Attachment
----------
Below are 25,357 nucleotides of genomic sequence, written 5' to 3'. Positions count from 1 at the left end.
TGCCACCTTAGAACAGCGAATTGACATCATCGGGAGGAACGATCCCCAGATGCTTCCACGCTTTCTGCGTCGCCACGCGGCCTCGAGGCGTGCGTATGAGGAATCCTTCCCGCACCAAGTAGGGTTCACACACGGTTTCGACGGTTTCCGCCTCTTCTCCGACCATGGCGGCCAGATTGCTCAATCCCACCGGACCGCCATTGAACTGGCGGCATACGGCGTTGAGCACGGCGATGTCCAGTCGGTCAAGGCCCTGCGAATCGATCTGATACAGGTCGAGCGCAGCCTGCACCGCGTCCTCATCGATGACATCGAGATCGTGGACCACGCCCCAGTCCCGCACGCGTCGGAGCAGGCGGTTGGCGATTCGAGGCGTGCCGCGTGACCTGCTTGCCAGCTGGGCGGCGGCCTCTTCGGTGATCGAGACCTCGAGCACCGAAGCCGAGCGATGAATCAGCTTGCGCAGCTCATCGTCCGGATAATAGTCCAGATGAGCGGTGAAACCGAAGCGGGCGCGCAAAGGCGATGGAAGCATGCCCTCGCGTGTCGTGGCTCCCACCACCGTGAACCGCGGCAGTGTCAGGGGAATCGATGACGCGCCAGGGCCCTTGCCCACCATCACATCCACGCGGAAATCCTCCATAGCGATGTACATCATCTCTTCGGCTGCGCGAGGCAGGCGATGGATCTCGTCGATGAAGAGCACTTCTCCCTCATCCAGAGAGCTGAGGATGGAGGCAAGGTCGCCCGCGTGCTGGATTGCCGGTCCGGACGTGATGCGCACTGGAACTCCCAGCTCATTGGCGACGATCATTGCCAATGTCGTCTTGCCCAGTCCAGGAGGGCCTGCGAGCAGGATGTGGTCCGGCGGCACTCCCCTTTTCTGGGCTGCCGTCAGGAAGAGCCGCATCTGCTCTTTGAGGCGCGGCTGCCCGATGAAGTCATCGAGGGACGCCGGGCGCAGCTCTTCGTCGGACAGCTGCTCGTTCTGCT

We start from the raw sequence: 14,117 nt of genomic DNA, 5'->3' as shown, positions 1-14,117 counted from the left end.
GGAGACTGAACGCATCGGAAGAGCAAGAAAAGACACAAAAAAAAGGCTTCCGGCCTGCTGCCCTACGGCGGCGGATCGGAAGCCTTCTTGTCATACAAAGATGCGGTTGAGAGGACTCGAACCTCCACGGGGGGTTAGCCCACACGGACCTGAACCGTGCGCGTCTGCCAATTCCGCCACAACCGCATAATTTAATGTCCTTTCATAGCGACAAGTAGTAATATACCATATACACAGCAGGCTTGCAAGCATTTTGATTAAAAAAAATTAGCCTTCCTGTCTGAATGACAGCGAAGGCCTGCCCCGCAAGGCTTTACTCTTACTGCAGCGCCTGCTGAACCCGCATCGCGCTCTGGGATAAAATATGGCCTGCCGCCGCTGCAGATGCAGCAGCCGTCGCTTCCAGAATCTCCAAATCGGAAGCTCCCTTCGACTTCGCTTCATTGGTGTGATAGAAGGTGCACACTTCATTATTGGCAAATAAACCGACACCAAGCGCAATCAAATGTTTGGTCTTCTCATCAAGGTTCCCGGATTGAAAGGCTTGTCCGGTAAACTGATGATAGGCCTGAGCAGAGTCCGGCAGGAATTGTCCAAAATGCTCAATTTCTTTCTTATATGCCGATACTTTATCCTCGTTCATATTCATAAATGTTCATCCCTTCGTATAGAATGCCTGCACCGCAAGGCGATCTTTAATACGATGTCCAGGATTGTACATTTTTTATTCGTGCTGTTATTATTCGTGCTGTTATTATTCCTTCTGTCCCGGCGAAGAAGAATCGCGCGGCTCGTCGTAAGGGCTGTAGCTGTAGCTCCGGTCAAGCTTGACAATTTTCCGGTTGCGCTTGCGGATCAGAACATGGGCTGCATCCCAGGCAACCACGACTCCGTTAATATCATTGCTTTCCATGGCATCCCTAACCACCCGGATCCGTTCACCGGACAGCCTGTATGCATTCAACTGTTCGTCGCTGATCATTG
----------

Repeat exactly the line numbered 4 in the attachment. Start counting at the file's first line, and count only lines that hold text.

GGAGACTGAACGCATCGGAAGAGCAAGAAAAGACACAAAAAAAAGGCTTCCGGCCTGCTGCCCTACGGCGGCGGATCGGAAGCCTTCTTGTCATACAAAGATGCGGTTGAGAGGACTCGAACCTCCACGGGGGGTTAGCCCACACGGACCTGAACCGTGCGCGTCTGCCAATTCCGCCACAACCGCATAATTTAATGTCCTTTCATAGCGACAAGTAGTAATATACCATATACACAGCAGGCTTGCAAGCATTTTGATTAAAAAAAATTAGCCTTCCTGTCTGAATGACAGCGAAGGCCTGCCCCGCAAGGCTTTACTCTTACTGCAGCGCCTGCTGAACCCGCATCGCGCTCTGGGATAAAATATGGCCTGCCGCCGCTGCAGATGCAGCAGCCGTCGCTTCCAGAATCTCCAAATCGGAAGCTCCCTTCGACTTCGCTTCATTGGTGTGATAGAAGGTGCACACTTCATTATTGGCAAATAAACCGACACCAAGCGCAATCAAATGTTTGGTCTTCTCATCAAGGTTCCCGGATTGAAAGGCTTGTCCGGTAAACTGATGATAGGCCTGAGCAGAGTCCGGCAGGAATTGTCCAAAATGCTCAATTTCTTTCTTATATGCCGATACTTTATCCTCGTTCATATTCATAAATGTTCATCCCTTCGTATAGAATGCCTGCACCGCAAGGCGATCTTTAATACGATGTCCAGGATTGTACATTTTTTATTCGTGCTGTTATTATTCGTGCTGTTATTATTCCTTCTGTCCCGGCGAAGAAGAATCGCGCGGCTCGTCGTAAGGGCTGTAGCTGTAGCTCCGGTCAAGCTTGACAATTTTCCGGTTGCGCTTGCGGATCAGAACATGGGCTGCATCCCAGGCAACCACGACTCCGTTAATATCATTGCTTTCCATGGCATCCCTAACCACCCGGATCCGTTCACCGGACAGCCTGTATGCATTCAACTGTTCGTCGCTGATCATTG